Roofers, contractors cannot argue your claim in Florida! Know these things before submitting a roof damage claim

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  • Roofers, contractors cannot argue your claim in Florida! Know these things before submitting a roof damage claim

In the state of Florida, roofers and contractors are not legally permitted to argue your insurance claim. Why? This is a result of years of problems with unscrupulous roofers making false or exaggerated claims on behalf of and unbeknownst to homeowners in order to get insurance money for big ticket jobs. “Prohibitions against deductible schemes have been in place in Florida statutes for years” (Citation, Claims Journal)

This responsibility is one that belongs to one of three people: you, a public adjuster hired to represent you, or an attorney hired to represent you. In other words, if there is any contest to your claim, the only people with the ability to defend the claim are you yourself, a licensed public insurance adjuster, or a board certified attorney. 

What does this mean exactly for Florida residents filing hurricane damage claims?

In the aftermath of damage. Some insurance companies will ask for quotes. In the aftermath of Hurricane Ian, residents didn’t even have to seek out quotes for repairs, contractors were canvassing neighborhoods providing estimates for repairs for homeowners to submit roof damage claims, flood damage claims, and other storm and water damage claims. 

While there’s nothing inherently wrong with accepting a contractor’s bid, there are important things to note. You’re accepting a certain level of responsibility when you submit that bid with your damage claim to your insurance company – and it’s important you understand that responsibility and what it is that you’re putting yourself on the line for. 

Just like not knowing the speed limit won’t get you out of a speeding ticket, neither will not knowing the true cost to repair your damages prevent you from getting denied by an insurance company that doesn’t agree with the charges. Insurance companies have tens of thousands of cases to compare actual damage and actual costs against. When they see a claim come in that appears wildly out of line with their data they can be quick to deny the claim or to counter with the lowest figure on their data chart.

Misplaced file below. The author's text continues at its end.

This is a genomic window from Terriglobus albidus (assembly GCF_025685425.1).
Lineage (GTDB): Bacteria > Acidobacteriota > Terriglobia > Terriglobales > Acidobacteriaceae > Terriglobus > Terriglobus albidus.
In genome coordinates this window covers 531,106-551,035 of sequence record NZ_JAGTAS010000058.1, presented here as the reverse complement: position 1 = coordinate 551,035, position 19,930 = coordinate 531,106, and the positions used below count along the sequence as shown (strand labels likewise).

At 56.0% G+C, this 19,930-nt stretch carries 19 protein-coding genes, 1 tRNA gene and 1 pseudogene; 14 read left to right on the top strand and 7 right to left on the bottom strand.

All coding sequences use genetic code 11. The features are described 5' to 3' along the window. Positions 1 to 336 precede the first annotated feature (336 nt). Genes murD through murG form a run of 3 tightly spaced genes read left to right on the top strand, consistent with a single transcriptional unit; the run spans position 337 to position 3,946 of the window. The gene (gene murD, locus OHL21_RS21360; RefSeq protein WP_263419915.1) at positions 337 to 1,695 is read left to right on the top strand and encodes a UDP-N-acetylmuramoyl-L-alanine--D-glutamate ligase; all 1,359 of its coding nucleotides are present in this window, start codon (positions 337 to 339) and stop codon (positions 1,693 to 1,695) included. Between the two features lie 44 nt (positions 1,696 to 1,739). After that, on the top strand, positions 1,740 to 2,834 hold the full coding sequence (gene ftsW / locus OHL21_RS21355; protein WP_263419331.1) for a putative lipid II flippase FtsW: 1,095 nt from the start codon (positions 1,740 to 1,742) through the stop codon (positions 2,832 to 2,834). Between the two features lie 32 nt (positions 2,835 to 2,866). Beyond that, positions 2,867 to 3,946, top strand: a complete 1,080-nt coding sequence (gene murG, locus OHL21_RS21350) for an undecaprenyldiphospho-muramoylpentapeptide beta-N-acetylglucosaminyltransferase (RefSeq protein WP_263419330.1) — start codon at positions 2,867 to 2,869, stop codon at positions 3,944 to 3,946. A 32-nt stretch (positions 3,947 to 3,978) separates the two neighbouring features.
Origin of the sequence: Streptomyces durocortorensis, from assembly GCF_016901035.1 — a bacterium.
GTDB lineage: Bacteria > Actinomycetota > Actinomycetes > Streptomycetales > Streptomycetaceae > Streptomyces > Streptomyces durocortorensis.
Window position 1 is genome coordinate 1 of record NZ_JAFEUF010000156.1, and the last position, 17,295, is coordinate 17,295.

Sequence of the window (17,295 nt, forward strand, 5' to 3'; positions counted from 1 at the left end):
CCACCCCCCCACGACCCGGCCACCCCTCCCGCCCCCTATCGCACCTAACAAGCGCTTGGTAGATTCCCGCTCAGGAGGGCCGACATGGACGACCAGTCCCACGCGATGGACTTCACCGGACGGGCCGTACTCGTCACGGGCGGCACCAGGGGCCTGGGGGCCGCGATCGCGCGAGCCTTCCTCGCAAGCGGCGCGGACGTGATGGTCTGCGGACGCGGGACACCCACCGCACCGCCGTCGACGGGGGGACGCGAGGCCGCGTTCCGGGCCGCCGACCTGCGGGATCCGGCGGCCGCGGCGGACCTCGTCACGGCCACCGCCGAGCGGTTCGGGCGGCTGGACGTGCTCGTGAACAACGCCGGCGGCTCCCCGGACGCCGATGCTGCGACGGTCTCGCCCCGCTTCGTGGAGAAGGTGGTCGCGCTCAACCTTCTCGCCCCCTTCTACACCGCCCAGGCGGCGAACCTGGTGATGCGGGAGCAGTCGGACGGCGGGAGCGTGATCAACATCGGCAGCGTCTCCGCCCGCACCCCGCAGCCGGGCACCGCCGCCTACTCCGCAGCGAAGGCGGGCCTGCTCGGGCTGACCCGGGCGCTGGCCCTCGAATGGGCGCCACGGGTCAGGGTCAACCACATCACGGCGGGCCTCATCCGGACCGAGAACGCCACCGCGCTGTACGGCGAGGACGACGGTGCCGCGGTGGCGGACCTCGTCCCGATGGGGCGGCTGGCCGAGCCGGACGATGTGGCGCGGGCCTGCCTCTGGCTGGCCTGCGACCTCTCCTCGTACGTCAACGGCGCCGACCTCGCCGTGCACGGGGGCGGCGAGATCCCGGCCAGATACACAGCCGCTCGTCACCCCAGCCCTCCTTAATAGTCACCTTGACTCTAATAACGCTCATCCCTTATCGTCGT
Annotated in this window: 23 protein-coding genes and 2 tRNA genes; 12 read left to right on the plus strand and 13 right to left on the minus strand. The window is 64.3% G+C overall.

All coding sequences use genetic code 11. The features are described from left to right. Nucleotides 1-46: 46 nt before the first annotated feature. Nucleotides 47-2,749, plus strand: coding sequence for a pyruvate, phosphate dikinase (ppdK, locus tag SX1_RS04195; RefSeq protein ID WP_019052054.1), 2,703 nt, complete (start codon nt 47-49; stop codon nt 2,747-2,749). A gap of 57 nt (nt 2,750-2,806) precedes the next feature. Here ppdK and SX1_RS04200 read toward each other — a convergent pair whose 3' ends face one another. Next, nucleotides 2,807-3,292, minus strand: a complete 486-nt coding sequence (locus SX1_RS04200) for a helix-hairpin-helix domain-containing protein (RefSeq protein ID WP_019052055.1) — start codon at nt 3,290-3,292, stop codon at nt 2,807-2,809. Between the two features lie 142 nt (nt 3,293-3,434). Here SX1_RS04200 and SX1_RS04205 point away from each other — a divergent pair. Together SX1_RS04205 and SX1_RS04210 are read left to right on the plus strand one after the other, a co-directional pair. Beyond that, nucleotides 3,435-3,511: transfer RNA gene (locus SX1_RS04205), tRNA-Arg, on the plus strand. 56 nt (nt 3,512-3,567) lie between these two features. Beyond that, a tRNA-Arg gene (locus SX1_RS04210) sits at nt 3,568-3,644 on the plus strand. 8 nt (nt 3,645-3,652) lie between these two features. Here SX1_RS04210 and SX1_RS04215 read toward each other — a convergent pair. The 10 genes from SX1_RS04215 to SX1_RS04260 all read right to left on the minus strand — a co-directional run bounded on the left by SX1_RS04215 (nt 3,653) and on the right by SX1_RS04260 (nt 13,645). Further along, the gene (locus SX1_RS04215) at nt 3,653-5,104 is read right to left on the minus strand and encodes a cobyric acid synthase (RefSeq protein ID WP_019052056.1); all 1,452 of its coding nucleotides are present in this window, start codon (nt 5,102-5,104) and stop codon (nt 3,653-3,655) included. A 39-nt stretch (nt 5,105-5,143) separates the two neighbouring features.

We’re not implying that your contractor is unethical – not at all. It’s not uncommon or unscrupulous for a contractor put together an estimate of the cost of repairs without looking through the eyes of the “principle of indemnity” i.e. your policy, state statutes (626.9744 (1),(2) for example) case law, etc. It’s that it’s outside the scope of their job to factor all of those details in when bidding your job.  

When you’re submitting that bid, you’re attesting that you understand, agree to, and stand behind that bid as a true and accurate cost. Insurance companies know that most homeowners probably really don’t know the actual cost to do the repairs but regardless, by submitting your damage claim yourself you are still attesting that you do. 

What a public adjuster does 

When you have a public adjuster prepare your claim for you, you are transferring that responsibility of assembling the bid in a manner that addresses what the “principle indemnity” is looking for. You’re putting someone in a position to have a debate with the insurance company in their own language and on their own terms.

A lot of people don’t realize that there is no upfront cost whatsoever to have a public adjuster do this for you. A public adjuster doesn’t get paid unless your claim is approved by the insurance company. And if approved, a public adjuster doesn’t get paid UNTIL your claim is paid. On average, people who use a public adjuster tend to receive higher claims amount payouts than those who do not because of their understanding of the regulations and laws. 

Both an insurance adjuster and an attorney can be of service after a claim is denied. An insurance adjuster can be brought in before the claim is submitted to participate in the entire process from filing to settlement. 

Special cases division for Hurricane Ian Damage Claim Victims 

If you’re confused about the process, that’s understandable. Aryeh, Ms. Maude, Abraham, Sharon, and David – we are South Florida public insurance adjusters serving our community. We have set up a special division to provide information, answer questions, and to assist you in navigating the hurricane insurance claims process. 

Sarasota Hurricane Ian Headlines:

Home damage from Ian exceeds $33M in unincorporated Sarasota County, according to initial report

Photos: A Look at South Sarasota County After Ian

Sarasota airport damaged during Hurricane Ian

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